The Nexus 5: Yep, It Really Is "Pure Google"

This story from The Verge pushes a narrative that we are likely to hear more of in the near future, about the new Nexus 5 being a carefully crafted device that is built to represent the best experience that Android has to offer:

The hardware and the software tell a more ambitious story: older Nexus devices were Android phones, but the Nexus 5 is the first true Google phone. Every Nexus phone has essentially been a hardware variant of an existing device, and as we noted in our review, the Nexus 5 is based on the same internals as the LG G2.

So the phone that is supposed to tell us more about Google than any other piece of hardware on the market is basically just an LG G2 on the inside? Yeah, that actually sounds about right.

If that just reads like more snark from another Apple fanboy, keep reading. In reality, that one detail regarding the Nexus 5's borrowed internals is actually quite revealing about just how difficult it is for a web services company to suddenly transform itself into a world-class hardware company: even their best effort may end up necessitating that they choose the path of least resistance in some areas.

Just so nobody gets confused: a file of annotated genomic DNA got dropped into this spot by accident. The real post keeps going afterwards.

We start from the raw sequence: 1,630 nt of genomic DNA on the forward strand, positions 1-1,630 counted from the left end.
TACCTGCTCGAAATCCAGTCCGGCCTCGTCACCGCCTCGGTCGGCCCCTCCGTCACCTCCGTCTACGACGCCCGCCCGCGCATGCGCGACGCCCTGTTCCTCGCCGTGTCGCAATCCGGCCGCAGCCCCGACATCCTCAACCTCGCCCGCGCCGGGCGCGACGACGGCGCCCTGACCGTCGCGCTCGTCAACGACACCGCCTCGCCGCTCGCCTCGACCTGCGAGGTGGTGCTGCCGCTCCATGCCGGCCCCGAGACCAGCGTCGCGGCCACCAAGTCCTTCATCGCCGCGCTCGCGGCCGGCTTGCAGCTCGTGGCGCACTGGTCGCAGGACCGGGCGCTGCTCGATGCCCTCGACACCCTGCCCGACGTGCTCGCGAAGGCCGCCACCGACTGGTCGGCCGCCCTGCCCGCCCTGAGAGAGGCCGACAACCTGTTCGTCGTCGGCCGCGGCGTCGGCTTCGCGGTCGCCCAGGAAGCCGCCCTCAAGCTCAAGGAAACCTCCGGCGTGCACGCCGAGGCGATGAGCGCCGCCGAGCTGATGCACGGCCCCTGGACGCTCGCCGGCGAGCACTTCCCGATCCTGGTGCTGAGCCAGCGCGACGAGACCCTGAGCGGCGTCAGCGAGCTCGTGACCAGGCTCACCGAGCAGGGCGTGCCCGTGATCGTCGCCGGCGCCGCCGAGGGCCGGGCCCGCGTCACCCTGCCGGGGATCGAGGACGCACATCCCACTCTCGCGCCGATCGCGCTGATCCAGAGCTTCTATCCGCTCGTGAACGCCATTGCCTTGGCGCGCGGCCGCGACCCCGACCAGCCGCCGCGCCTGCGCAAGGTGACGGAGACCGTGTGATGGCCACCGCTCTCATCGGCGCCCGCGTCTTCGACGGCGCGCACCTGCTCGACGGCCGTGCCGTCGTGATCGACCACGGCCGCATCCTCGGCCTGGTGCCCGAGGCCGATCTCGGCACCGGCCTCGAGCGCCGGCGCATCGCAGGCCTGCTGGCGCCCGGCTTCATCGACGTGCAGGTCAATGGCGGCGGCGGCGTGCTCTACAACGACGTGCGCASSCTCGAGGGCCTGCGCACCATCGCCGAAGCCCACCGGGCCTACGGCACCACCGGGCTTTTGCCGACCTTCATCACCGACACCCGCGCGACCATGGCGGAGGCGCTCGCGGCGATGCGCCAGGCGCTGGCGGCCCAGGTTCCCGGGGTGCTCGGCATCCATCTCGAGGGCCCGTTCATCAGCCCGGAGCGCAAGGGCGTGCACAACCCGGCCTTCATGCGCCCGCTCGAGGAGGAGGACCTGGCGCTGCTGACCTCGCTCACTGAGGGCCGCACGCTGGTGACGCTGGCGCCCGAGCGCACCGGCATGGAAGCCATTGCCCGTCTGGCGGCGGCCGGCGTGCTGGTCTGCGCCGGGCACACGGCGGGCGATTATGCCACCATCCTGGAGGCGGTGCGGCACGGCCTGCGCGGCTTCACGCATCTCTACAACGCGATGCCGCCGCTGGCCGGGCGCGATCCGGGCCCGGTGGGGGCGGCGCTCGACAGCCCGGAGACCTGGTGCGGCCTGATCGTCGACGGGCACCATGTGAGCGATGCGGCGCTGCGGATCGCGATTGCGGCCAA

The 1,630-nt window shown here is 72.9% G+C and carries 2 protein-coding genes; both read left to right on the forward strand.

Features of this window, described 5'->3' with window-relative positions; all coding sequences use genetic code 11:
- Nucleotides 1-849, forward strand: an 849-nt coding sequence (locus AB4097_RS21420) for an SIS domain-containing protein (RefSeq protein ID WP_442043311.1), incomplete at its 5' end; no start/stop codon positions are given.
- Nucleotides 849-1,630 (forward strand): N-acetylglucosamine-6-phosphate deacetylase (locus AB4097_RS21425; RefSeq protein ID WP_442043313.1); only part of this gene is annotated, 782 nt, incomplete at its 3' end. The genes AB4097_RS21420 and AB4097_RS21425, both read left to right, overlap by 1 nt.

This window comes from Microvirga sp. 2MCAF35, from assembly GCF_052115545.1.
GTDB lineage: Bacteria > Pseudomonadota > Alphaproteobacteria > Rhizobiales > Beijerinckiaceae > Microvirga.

Despite the stories you've surely heard by now about Steve Jobs driving his troops to achieve the impossible, finding greatness in hardware design is more than simply a matter of deciding to do so. When Apple released the first iPhone in 2007, it represented the culmination of over 30 years of computer design and manufacturing experience. The iPhone was the world's best hardware manufacturer putting it's best foot forward, and each subsequent iPhone has only added to Apple's legacy of fussing over every last detail, even it it necessitates that you commission the production of a new kind of super-strong glass, design custom silicon, and pioneer an intensely sophisticated assembly process. These are the kind of innovations required of being the best in the world at what you do, and Google's Nexus 5- however superior it may be to other options on the Android platform- proves that you can't easily change your core identity simply because you believe it's a good idea.

Just ask Apple how their ventures into web services have gone so far.